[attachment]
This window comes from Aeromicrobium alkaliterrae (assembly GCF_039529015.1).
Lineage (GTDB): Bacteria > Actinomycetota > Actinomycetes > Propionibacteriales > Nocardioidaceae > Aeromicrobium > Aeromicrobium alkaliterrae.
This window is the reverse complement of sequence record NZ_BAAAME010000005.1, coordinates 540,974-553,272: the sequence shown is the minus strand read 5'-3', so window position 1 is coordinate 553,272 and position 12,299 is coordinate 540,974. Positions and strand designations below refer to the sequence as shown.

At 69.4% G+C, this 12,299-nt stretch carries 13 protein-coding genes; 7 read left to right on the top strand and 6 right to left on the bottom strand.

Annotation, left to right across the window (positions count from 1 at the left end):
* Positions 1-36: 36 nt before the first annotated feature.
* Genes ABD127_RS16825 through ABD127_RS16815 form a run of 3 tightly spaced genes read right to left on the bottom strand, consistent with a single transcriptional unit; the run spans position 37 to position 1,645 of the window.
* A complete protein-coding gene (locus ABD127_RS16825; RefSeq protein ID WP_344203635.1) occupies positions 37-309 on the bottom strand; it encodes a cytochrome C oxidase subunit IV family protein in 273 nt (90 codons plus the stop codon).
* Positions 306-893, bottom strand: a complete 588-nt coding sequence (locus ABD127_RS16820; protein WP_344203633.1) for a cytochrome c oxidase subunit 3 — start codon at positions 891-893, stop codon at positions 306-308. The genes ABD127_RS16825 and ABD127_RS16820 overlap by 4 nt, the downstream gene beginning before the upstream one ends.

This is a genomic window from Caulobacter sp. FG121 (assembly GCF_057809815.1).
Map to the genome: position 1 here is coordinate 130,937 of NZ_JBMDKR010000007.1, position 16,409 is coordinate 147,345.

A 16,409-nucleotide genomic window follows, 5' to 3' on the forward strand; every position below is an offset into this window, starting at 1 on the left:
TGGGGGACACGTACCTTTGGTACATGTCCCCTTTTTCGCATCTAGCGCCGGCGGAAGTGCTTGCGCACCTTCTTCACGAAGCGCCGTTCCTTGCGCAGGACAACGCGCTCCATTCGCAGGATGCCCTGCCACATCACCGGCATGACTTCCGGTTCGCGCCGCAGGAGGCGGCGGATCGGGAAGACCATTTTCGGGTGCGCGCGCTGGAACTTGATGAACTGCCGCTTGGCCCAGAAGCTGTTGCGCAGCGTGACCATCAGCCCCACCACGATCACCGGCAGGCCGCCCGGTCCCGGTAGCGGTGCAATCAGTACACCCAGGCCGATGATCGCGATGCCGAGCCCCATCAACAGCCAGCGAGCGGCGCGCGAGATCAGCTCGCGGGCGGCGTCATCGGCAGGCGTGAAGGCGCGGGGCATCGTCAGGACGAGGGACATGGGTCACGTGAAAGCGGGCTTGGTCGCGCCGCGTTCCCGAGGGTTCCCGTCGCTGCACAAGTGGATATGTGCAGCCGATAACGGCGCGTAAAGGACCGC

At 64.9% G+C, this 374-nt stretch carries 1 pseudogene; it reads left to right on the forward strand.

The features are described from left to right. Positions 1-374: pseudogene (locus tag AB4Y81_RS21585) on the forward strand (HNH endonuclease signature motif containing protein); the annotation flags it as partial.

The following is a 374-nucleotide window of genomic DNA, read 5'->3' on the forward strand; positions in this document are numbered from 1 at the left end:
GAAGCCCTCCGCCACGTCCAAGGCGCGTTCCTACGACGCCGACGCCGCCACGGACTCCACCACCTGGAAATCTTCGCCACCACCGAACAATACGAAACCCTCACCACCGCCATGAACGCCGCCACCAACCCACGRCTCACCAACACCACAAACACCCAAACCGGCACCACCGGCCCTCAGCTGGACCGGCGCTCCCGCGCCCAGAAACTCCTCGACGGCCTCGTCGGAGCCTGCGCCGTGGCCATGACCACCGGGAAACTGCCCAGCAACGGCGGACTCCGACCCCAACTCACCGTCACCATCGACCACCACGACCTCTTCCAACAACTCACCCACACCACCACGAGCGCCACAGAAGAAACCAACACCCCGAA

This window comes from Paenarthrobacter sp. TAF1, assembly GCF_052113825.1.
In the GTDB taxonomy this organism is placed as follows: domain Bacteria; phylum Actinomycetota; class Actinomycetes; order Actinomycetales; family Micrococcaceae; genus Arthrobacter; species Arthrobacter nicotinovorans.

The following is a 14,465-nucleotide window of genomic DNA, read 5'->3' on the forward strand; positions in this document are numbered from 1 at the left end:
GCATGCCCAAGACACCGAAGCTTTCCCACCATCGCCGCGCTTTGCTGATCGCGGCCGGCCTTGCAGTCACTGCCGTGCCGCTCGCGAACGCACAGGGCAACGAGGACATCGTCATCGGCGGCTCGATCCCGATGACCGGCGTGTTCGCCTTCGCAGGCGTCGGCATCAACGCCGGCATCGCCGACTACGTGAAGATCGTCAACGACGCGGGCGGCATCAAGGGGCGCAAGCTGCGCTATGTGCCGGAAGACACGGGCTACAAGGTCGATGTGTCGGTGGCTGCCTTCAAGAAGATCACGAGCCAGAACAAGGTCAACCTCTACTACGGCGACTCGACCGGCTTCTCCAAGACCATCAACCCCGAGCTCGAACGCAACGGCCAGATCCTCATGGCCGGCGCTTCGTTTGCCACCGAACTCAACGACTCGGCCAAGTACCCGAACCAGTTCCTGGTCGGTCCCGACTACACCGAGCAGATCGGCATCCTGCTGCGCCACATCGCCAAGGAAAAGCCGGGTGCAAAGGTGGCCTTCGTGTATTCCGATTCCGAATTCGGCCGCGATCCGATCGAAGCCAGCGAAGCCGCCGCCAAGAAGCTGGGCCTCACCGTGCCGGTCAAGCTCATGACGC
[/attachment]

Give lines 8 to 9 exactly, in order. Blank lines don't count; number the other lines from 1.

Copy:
* A complete protein-coding gene (locus ABD127_RS16825; RefSeq protein ID WP_344203635.1) occupies positions 37-309 on the bottom strand; it encodes a cytochrome C oxidase subunit IV family protein in 273 nt (90 codons plus the stop codon).
* Positions 306-893, bottom strand: a complete 588-nt coding sequence (locus ABD127_RS16820; protein WP_344203633.1) for a cytochrome c oxidase subunit 3 — start codon at positions 891-893, stop codon at positions 306-308. The genes ABD127_RS16825 and ABD127_RS16820 overlap by 4 nt, the downstream gene beginning before the upstream one ends.